Constructing Efficient Systems - Communicating With Staff and Contracted Workers

Business Workplace Communication



If you are going to be working with someone, it is important that you have clear communication, common goals, and deadlines for completing tasks and a relationship that promotes harmony. Without these, you will find that resentment builds, and the work doesn't get done on time or in an appropriate manner!

There are a number of things you can do to ensure that you and your staff or contracted workers have the best possible working relationship:

  1. DON'T ASSUME ANYTHING. People cannot read your mind and not everyone thinks the same so assuming that they know what you want will just result in problems. I remember when I first started hiring people, I assumed that they had the skills and passion to do the job the way I wanted things to be done. I was wrong - repeatedly! Make sure that you not only know exactly what you want done and how you want it done, but also clearly communicate this to the person who will be doing the work.
  2. KNOW EXACTLY WHAT YOU WANT THE OTHER PERSON TO DO. Before you hire someone, know exactly what you want them to do for you. Make a list of all the tasks you want them to complete and the timeframes for each. Consider whether you will be paying the person by the hour or with a contracted rate for each project. Ensure that you can provide a clear description both verbally and in writing for the staff member so that s/he will know exactly what they are to do.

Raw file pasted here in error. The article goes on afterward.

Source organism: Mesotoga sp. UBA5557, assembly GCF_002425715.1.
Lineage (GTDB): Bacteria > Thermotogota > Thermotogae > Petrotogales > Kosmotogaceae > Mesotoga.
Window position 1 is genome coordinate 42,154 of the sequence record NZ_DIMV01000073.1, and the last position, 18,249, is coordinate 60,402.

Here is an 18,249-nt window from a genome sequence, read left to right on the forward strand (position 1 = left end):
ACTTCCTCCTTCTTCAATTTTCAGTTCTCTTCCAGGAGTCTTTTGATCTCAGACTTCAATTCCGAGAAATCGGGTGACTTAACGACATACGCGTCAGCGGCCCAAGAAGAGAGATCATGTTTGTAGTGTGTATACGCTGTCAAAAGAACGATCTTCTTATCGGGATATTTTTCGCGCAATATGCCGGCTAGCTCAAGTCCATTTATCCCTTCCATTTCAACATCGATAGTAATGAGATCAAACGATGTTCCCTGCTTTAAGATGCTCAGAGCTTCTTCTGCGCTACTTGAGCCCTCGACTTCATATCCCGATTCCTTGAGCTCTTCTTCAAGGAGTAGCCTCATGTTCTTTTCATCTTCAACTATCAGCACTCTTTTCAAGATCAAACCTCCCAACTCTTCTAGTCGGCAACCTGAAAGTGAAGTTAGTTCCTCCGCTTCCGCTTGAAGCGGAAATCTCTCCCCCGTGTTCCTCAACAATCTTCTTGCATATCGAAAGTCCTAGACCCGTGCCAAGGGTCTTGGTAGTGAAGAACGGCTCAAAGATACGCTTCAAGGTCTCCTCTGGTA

3. BE PREPARED TO MONITOR AND EVALUATE. Plan regular times to review the progress of tasks and projects. Asking "How are things going?" is not necessarily going to give you the information that you need (or want). Set a regular time each day or week to talk about the things that have been assigned. Ask good questions and take the time to make sure that progress is being made as agreed upon.
  4. REMEMBER THAT THE BUCK STOPS WITH YOU. Even though it is important to encourage the staff and provide a spirit of forgiveness for errors, those who cannot or do not meet the standards or deadlines laid out, will jeopardize your reputation and financial situation. It is up to you to protect yourself. If someone cannot do the job, don't repeatedly ignore the mistakes, or put up with shoddy work. Find someone who can do the work and hire them!

Running a business is about building profit and security by offering excellent services. This will occur only when you and your staff or contracted workers are able to communicate effectively.

Be honest with the other person. If you don't like what is happening, discuss this openly and develop ways of improving the situation.


Dr. Linda Hancock, the author of “Life is An Adventure…every step of the way” and “Open for Business Success” is a Registered Psychologist who has a private practice in Medicine Hat. She can be reached at 403-529-6877 or through email office@drlindahancock.com


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